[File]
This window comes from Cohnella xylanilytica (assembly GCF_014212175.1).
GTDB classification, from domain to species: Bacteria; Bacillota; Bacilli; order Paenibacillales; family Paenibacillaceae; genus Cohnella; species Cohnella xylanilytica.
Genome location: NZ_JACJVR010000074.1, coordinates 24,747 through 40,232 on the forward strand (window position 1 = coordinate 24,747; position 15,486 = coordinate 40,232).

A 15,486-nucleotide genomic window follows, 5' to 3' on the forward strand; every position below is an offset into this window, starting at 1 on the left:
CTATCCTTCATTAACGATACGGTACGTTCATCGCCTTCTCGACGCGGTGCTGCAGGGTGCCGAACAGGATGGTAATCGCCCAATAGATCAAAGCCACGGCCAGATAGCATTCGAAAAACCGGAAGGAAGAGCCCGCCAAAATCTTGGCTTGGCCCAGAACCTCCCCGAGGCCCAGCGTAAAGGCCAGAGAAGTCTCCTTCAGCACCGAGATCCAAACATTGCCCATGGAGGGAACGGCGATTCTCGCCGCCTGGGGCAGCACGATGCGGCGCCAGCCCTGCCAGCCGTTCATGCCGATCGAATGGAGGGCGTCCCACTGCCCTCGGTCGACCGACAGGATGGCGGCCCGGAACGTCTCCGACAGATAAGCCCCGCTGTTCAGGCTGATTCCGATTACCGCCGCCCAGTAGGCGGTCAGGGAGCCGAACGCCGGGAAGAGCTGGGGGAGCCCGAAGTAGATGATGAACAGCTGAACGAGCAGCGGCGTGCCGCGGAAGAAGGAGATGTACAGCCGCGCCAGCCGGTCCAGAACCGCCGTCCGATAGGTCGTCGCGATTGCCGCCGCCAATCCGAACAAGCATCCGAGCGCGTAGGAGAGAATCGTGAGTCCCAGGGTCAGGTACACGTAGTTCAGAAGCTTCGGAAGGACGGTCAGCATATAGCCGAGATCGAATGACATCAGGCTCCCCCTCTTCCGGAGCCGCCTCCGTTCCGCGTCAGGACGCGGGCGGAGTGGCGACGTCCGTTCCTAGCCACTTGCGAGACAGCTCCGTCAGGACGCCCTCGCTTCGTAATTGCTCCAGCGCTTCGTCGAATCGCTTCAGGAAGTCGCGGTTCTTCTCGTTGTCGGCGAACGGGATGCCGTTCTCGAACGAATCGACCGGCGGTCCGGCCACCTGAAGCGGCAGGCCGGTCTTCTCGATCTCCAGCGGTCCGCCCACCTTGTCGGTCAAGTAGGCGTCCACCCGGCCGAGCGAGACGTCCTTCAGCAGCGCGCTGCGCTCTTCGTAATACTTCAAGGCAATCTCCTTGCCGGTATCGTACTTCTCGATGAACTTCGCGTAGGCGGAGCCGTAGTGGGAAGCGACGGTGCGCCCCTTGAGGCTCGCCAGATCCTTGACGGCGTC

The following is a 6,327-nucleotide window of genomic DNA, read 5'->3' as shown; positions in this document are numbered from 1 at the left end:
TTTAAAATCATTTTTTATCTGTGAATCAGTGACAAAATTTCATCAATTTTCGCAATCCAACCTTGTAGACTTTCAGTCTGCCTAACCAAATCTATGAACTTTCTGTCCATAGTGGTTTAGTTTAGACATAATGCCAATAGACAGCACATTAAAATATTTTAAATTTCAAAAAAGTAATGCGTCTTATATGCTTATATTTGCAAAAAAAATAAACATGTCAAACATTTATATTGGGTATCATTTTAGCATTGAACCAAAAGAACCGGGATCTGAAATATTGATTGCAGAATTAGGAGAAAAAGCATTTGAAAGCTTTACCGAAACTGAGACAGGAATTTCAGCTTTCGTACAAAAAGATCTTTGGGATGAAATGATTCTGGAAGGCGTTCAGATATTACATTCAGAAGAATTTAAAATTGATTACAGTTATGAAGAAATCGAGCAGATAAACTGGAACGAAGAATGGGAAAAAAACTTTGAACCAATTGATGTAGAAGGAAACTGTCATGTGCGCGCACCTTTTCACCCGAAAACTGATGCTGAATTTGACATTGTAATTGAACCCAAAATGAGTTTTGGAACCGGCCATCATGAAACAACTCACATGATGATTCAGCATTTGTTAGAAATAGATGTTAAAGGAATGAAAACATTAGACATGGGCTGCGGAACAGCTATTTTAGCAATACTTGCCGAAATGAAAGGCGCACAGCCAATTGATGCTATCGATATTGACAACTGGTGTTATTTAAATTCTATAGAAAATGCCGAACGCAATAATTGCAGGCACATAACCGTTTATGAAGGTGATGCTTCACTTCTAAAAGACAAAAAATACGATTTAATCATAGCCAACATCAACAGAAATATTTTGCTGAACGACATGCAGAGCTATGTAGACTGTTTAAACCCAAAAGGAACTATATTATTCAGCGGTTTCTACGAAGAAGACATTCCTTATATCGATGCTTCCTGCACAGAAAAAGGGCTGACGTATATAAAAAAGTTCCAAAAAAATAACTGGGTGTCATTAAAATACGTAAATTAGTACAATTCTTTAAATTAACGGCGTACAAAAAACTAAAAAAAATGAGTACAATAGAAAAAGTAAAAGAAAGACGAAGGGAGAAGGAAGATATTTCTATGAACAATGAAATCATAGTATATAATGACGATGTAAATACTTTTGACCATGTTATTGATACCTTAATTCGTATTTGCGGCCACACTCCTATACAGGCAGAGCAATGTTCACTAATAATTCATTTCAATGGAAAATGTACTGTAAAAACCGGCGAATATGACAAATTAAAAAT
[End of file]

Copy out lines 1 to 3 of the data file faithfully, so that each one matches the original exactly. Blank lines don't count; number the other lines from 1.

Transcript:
This window comes from Cohnella xylanilytica (assembly GCF_014212175.1).
GTDB classification, from domain to species: Bacteria; Bacillota; Bacilli; order Paenibacillales; family Paenibacillaceae; genus Cohnella; species Cohnella xylanilytica.
Genome location: NZ_JACJVR010000074.1, coordinates 24,747 through 40,232 on the forward strand (window position 1 = coordinate 24,747; position 15,486 = coordinate 40,232).